Gardeners are natural environmentalists. They discovered the joys of digging into the dirt and watching their gardens convert plain space into places of serenity and nurture prior to activists begat the motions of sustainability and organic gardening. Next time you hanker to plant a cunning small Japanese maple, consider another native plant — there’s one for every backyard kind. These choices but one All are trees.
The Native Plant Rationale
Plants have an evolutionary advantage over non-natives — they have lived in the region for decades, a few for millennia. They have adapted to local climate, soil, precipitation and sunshine intensity over the years. If your place is subject to long stretches of rainy or foggy weather, is arid or suffers drought, the plants gratify them with fertilizer and soil amendments , or that live don’t need you to fuss over them. Even though the Japanese maple (Acer palmatum), rugged in U.S. Department of Agriculture plant hardiness zones 5 through 8, is fairly, it won’t attract local wildlife such as a tree which has hosted those butterflies and birds for ages.
Choice Maple Trees
Maples’ fame depends in part on their own size. This attribute is shared by two maples. Both are sturdy at U.S. Department of Agriculture plant hardiness zones 5 through 10. Mountain maple (Acer glabrum) generally grows 10 to 12 feet tall, sports pink flowers in spring and grows best in partial shade. Its rounded leaves turn bright red in the autumn. Bert’s Toy Box box elder (Acer negundo californicum”Bert’s Toy Box”) is a little, well-behaved maple that tolerates clay and seasonal flooding. Box elder spring flowers are yellow, and the 15- to 20-foot tree’s lacy leaves are green.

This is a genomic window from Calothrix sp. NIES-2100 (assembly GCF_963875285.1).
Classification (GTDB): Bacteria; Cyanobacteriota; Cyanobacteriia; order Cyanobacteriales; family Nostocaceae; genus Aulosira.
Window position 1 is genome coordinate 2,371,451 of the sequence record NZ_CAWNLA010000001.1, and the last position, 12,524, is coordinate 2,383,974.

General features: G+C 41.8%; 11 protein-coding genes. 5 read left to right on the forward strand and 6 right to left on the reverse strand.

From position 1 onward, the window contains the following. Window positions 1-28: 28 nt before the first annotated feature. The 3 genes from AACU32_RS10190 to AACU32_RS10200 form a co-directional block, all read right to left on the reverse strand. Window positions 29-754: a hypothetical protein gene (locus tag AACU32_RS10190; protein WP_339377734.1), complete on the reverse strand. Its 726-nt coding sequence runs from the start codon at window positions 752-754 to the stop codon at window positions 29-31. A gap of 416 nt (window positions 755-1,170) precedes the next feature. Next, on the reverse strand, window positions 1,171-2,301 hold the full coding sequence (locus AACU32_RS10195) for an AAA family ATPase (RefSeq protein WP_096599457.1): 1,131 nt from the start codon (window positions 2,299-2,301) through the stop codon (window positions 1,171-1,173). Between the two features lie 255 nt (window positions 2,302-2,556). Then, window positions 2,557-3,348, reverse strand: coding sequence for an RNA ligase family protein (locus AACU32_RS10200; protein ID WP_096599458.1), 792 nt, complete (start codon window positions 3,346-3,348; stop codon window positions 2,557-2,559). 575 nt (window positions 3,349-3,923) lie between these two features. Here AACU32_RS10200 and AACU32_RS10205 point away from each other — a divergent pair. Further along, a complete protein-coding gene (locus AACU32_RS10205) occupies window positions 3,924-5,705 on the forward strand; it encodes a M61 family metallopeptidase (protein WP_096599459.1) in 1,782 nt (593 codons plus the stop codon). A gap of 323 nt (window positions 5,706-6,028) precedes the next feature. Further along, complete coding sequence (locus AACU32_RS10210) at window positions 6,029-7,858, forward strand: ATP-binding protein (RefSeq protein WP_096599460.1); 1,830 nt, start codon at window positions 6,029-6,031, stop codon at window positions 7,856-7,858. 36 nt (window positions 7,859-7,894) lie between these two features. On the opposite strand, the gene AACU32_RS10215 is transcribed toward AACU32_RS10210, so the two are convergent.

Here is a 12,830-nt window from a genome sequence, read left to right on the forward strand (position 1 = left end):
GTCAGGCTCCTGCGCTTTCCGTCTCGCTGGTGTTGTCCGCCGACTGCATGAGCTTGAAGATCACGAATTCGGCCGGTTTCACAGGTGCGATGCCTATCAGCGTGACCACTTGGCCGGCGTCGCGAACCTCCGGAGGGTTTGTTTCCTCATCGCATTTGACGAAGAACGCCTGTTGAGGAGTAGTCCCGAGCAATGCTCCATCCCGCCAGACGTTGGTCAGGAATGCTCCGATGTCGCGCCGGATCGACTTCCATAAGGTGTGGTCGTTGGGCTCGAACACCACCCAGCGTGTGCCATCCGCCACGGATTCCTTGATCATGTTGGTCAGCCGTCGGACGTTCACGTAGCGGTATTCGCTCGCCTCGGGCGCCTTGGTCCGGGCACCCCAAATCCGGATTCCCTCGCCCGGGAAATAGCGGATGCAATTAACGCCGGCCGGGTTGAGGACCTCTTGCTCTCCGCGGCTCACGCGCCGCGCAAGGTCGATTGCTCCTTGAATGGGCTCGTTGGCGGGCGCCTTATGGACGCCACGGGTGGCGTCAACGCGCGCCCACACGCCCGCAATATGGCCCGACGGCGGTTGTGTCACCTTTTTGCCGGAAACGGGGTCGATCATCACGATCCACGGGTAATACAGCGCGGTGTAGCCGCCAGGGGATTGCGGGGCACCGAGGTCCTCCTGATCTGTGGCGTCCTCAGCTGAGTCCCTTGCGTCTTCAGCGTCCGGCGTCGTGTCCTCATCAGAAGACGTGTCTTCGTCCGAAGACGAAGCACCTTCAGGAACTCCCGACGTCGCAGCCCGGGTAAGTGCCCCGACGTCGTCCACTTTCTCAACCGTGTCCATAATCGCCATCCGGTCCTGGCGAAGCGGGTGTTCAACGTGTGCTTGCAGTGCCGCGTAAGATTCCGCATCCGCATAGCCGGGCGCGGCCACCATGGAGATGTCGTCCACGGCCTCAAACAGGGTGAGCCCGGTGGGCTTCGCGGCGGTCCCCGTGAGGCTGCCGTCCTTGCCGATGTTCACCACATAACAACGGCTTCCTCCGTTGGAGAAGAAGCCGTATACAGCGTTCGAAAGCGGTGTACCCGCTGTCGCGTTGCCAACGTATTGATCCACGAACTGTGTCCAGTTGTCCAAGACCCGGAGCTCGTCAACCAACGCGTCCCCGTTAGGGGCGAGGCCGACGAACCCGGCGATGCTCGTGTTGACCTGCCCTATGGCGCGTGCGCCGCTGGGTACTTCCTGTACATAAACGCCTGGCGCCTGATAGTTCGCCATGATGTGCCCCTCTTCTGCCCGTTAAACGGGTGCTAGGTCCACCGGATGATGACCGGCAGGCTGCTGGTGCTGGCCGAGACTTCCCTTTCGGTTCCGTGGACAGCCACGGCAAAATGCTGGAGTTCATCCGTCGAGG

If you’re interested in the exotic accent the Japanese maple brings to your landscape, select vine maple (Acer circinatum), rugged only in USDA zones 7 through 8. Multistemmed vines may be trained as trees. Maples have plenty of interest: clusters of pink and white spring flowers, reddish bark, summer foliage with reddish highlights and yellow . Maples need make decent container plants, moist part colour and cool. Catalina cherries (Prunus ilicifolia ssp. Lyonii), hardy in USDA zones 8 through 10, are broadleaf evergreens that make butterfly-attracting white panicles in spring. The cherries attract birds and bees. The trees’ leaves are used as a substitute for Christmas holly.
Panicles and Buckets of Bloom
Two more natives deliver choices for little trees. Flowering ash (Fraxinus dipetala) is associated with both olive and lilac, and its pale white spring flowers have a sweet odor. Remove to reveal its multitrunk construction. Western redbud (Cercis occidentalis) may be viewed as a 15-foot shrub. Spectacular purple blossoms precede edible fruit which birds fancy — and autumn colour is deep red to carmine. Western redbud blossoms attract swallowtail butterflies. Both trees are hardy in USDA zones 7 through 10.